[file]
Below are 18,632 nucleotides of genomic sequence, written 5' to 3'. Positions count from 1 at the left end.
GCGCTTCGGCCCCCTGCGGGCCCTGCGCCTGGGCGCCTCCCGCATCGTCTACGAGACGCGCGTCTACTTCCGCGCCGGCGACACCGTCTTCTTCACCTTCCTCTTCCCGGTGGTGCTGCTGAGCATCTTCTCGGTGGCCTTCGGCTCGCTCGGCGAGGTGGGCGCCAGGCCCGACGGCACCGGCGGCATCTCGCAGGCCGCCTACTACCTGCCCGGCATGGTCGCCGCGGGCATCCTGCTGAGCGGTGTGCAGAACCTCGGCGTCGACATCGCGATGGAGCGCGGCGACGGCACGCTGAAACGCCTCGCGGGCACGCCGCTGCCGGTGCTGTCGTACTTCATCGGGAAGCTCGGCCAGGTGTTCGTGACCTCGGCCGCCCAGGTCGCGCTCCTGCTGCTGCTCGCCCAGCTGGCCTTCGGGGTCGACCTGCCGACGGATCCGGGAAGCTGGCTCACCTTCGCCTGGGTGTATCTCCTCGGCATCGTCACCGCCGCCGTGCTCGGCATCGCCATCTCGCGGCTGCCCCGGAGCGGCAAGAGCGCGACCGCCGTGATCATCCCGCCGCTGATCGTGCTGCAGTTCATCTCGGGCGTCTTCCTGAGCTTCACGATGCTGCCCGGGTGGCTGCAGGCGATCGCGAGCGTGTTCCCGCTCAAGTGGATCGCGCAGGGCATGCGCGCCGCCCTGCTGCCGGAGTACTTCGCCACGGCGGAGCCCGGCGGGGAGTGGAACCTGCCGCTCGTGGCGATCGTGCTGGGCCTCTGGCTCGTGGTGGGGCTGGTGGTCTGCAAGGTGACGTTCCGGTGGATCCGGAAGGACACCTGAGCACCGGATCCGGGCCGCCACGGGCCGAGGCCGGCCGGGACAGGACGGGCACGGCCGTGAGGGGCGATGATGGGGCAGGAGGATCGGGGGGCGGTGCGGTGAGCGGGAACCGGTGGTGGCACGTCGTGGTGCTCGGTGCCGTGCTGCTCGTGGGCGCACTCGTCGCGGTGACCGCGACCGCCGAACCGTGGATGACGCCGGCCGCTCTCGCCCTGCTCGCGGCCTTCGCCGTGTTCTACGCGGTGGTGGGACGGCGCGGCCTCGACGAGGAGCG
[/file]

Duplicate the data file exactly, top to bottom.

Below are 18,632 nucleotides of genomic sequence, written 5' to 3'. Positions count from 1 at the left end.
GCGCTTCGGCCCCCTGCGGGCCCTGCGCCTGGGCGCCTCCCGCATCGTCTACGAGACGCGCGTCTACTTCCGCGCCGGCGACACCGTCTTCTTCACCTTCCTCTTCCCGGTGGTGCTGCTGAGCATCTTCTCGGTGGCCTTCGGCTCGCTCGGCGAGGTGGGCGCCAGGCCCGACGGCACCGGCGGCATCTCGCAGGCCGCCTACTACCTGCCCGGCATGGTCGCCGCGGGCATCCTGCTGAGCGGTGTGCAGAACCTCGGCGTCGACATCGCGATGGAGCGCGGCGACGGCACGCTGAAACGCCTCGCGGGCACGCCGCTGCCGGTGCTGTCGTACTTCATCGGGAAGCTCGGCCAGGTGTTCGTGACCTCGGCCGCCCAGGTCGCGCTCCTGCTGCTGCTCGCCCAGCTGGCCTTCGGGGTCGACCTGCCGACGGATCCGGGAAGCTGGCTCACCTTCGCCTGGGTGTATCTCCTCGGCATCGTCACCGCCGCCGTGCTCGGCATCGCCATCTCGCGGCTGCCCCGGAGCGGCAAGAGCGCGACCGCCGTGATCATCCCGCCGCTGATCGTGCTGCAGTTCATCTCGGGCGTCTTCCTGAGCTTCACGATGCTGCCCGGGTGGCTGCAGGCGATCGCGAGCGTGTTCCCGCTCAAGTGGATCGCGCAGGGCATGCGCGCCGCCCTGCTGCCGGAGTACTTCGCCACGGCGGAGCCCGGCGGGGAGTGGAACCTGCCGCTCGTGGCGATCGTGCTGGGCCTCTGGCTCGTGGTGGGGCTGGTGGTCTGCAAGGTGACGTTCCGGTGGATCCGGAAGGACACCTGAGCACCGGATCCGGGCCGCCACGGGCCGAGGCCGGCCGGGACAGGACGGGCACGGCCGTGAGGGGCGATGATGGGGCAGGAGGATCGGGGGGCGGTGCGGTGAGCGGGAACCGGTGGTGGCACGTCGTGGTGCTCGGTGCCGTGCTGCTCGTGGGCGCACTCGTCGCGGTGACCGCGACCGCCGAACCGTGGATGACGCCGGCCGCTCTCGCCCTGCTCGCGGCCTTCGCCGTGTTCTACGCGGTGGTGGGACGGCGCGGCCTCGACGAGGAGCG